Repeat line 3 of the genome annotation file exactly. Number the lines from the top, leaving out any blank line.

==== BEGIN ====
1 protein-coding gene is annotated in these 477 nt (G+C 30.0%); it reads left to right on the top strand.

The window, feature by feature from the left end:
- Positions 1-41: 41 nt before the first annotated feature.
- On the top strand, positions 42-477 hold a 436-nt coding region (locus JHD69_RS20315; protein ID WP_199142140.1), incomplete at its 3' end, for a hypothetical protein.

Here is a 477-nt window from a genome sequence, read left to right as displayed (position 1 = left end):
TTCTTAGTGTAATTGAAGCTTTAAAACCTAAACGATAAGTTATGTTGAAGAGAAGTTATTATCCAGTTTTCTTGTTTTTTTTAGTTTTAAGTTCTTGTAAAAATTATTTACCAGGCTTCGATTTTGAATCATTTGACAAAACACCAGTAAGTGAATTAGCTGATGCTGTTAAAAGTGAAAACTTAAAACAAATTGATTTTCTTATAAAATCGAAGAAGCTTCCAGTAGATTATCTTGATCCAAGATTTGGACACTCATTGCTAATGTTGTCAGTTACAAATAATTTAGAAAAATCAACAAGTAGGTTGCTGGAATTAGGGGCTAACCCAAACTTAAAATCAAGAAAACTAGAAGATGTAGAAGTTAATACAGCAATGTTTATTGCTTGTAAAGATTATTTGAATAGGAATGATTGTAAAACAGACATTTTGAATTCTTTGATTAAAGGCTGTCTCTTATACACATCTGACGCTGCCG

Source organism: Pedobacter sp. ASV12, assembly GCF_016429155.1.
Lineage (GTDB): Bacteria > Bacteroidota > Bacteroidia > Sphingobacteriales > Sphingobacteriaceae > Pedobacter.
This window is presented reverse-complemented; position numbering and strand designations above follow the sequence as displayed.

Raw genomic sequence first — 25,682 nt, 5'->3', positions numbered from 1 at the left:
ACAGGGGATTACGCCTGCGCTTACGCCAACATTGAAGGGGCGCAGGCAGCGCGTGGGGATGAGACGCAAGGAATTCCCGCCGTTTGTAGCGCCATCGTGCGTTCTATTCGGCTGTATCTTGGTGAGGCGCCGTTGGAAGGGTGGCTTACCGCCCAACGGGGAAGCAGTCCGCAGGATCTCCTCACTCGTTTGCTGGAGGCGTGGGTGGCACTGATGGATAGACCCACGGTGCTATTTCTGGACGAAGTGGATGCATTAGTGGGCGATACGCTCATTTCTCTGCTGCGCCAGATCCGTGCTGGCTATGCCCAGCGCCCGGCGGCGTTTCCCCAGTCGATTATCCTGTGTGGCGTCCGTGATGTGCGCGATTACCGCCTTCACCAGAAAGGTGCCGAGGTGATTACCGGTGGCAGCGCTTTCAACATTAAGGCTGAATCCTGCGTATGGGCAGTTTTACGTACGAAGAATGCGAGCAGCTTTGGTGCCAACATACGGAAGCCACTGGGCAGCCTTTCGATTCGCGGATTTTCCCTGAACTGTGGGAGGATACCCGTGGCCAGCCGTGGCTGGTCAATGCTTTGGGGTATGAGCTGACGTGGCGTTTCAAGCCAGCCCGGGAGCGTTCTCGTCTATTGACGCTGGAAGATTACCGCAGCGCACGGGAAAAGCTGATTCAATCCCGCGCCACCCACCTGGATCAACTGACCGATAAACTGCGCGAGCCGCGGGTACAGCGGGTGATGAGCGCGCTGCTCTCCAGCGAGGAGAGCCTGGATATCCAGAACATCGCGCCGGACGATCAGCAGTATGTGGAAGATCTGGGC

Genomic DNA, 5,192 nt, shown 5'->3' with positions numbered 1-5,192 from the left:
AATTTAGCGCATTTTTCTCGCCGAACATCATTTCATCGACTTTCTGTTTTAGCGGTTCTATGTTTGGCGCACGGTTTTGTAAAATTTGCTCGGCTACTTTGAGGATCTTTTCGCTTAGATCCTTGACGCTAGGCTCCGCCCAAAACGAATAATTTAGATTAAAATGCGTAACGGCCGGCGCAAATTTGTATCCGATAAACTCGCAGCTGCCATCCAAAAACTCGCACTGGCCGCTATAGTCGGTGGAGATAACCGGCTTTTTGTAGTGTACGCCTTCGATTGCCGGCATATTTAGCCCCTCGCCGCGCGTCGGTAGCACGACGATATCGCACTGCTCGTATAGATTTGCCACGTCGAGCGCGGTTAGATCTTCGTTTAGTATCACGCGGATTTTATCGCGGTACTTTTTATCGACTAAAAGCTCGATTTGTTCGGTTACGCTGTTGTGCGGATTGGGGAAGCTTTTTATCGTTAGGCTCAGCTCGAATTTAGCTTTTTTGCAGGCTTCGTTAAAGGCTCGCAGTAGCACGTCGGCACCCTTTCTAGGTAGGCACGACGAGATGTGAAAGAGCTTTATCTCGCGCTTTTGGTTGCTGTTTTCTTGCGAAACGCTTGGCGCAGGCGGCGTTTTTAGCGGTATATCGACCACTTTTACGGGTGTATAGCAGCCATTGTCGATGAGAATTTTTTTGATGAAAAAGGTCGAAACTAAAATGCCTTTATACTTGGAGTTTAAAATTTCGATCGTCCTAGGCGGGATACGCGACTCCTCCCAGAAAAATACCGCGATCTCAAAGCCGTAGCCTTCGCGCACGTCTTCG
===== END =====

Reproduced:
- Positions 1-41: 41 nt before the first annotated feature.